That tax return you’d rather not look at again? Get rid of it. The receipt for the engagement ring your former boyfriend returned? Chuck it out. Your to-do list from the beginning of last year? Toss it away. Today at noon, New Yorkers have the chance to bid good riddance to paper memories they’d rather see relegated to the trash. It’s “Good Riddance Day,” on 46th Street and Broadway, in Duffy Square.
New Yorkers can shed themselves of everything they’d rather never see again with an industrial shredder and a dumpster. Got something other than paper? For harder-to-destroy items, a sledgehammer is available. (Is this safe??) Caution: It’s intended for things like electronic devices that got the better of you. (Goodbye, Palm Pilot…)
If unloading your trash isn’t enough of an incentive, the Times Square Alliance is giving out a $250 prize for the most creative memory. Participants can write down their worst memories on a piece of stationery, which will be provided. (You can also submit online, at timessquarenyc.org). Past creative entries included all the unmatched socks in someone’s drawer (winner of the creativity award); as well as good riddance to being single (this person was getting married.)
The first 100 participants will receive a special gift (their own paper shredder, perhaps?).
Organizers caution that the event is not meant to be used as a means of dumping all your trash. It’s about bad memories, people, not getting rid of the contents of your trash can.
So grab that nasty memo from your boss and go!
New York’s Randall’s Island–which contains dozens of acres of parkland off the Triborough Bridge in Manhattan–is under attack once again.
A judge ruled last week against the city’s plan to give certain private institutions in New York City near-exclusive access to most of the sports fields on the island. Twenty such institutions would have paid for almost full rights to use the fields during after-school hours, due to the use of an exclusive lease.
Randall’s Island is one of those oddly little-known spaces in New York. It holds not only sports fields, but Icahn Stadium, a modern track stadium; wetlands; and venues for concerts and Cirque du Soleil. Its sports facilities include 26 baseball and softball fields; 18 soccer fields (some of which are under construction); a golf center; a tennis center; a playground; and picnic areas, many which are free and open to the public.
A judge has ruled that the plan must go through a community and environmental review. While on the surface it seems that such a plan is blatantly unfair, it would actually bring in money from the private schools, which would, in turn, allow the fields to be renovated. Much of the money would go towards the refurbishment of 63 fields, which would eventually open the playing field, so to speak, for public schools and the public as well. Free programs are already provided for many public schools kids, and the Island hosts more than 7000,00 visitors annually, including spectators to the events.
Merry Christmas! While New Yorkers are opening presents, strolling down Fifth Avenue to see the Rockefeller Center Christmas Tree and the department store windows, and generally displaying holiday-ish behavior, we’ll offer our holiday gift to you–a little insight into the minds of those trying to get you to spend money for meals out. Those savvy enough to plan ahead can think about facing the New Year and a new trend in restaurants: The menu gambit.
It is no shock that New Yorkers are eating out less frequently and spending less money when they do. In order to tweak this trend, restaurants have taken all sorts of steps, from re-pricing items to offering specials and tinkering with their service. In order to part you from your hard-earned dollars, restaurants have pulled out the big guns to entice you to order more, differently, and most important, more expensively. The most recent approach is to target the menu itself.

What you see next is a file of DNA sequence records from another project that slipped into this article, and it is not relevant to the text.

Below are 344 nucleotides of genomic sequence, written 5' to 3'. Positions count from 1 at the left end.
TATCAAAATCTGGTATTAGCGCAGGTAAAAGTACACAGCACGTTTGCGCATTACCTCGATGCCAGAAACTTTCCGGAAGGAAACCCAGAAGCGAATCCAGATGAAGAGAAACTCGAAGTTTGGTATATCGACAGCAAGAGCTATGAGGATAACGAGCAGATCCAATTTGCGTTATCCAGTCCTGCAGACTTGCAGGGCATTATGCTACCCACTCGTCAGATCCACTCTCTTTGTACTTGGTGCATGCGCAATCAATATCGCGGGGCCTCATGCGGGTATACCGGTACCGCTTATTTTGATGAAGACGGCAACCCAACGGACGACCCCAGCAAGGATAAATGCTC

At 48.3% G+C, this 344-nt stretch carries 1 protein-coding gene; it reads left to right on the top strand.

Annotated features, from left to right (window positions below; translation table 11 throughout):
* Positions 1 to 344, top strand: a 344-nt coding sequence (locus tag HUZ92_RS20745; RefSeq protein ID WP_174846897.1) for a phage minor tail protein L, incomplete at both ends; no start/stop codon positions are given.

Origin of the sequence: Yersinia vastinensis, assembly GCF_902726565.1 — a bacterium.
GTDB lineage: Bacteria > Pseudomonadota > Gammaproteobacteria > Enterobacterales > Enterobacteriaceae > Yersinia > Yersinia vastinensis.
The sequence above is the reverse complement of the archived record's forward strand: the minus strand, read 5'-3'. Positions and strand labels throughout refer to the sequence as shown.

Take New York’s Tabla, for instance, one of restaurateur-extraordinaire Danny Meyer’s places. As reported in a recent “New York Times” article, you can see the thinking at work. No dollar signs appear next the prices, for example; you won’t see a zero as part of a price; and the name of the chef’s mother is heavily invoked beside a dish.
Diners will also notice such tricks at New York restaurants as using more descriptive language for higher-priced items or setting them off somehow. Using brand names (made with Aunt Mollie’s flour!) and nostalgic names (made with Aunt Mollie’s chocolate!) are also ploys.
(The trend also applies to national chains and restaurants in other cities as well.)
So Merry Christmas–and may your future eating out be merry, bright–and aware of the tug on your wallet strings.
Lots of bike-related news in New York lately: First came the study about bike lanes being blocked frequently (you read about it here…) and now comes a new law that mandates bike access to office buildings.
The law went into effect last Friday; it states that building managers must make bike access plans and allow bicycles in freight elevators. (The law, as makes sense, only applies to buildings with freight elevators.)
But like most New York City laws, there’s a catch: Employers don’t have to actually make a space for the bikes to be stored. So you can ride your bike to work, get it upstairs to your office–and then you’re on your own. (Perhaps it can share your cubicle?)
Another drawback: Access only has to be granted during the hours the freight elevators run, which can sometimes end as early as 6 pm. Plus, of course, there’s paperwork—bikers may need to fill out forms asking landlords to create a bike access plan, and some buildings may be exempt (for instance, a freight area may not be safe.)
Still, the law at least makes a start in allowing New Yorkers a greener (and often faster) way to get to work. In addition, it eliminates the worry of having to park a bike on the street.
And should you decide to join the cycling hordes, when all around you are gnashing their teeth waiting for the next bus or subway car, you can smile smugly and pedal on.
New Yorkers have many ways to traverse the city, from subway to cab to bus to their own two feet–but one of the newest ways is someone’s else’s–feet that is.
You’ve probably seen the person-drawn cabs hanging out at tourist sports like museums, near Central Park, even on Fifth Avenue. But until recently, many of the drivers (?) runners? pullers? were unlicensed. This past weekend was the deadline for them to apply for medallions, which indicate that the pedicabs have been inspected and have rate cards posted. In addition, the licenses mean that they’ve passed safety inspections on tail and headlights, seat belts and brakes. City laws also require pedicabs to have insurance that covers both riders and drivers.
Estimates indicate that there are thousands of pedicabs on the road; drivers had a 60-day period in which to complete the applications for licenses.
More than 150 businesses applied for close to 850 licenses; prior to last Friday, 943 pedicabs were registered. More than 300 have applied for licenses.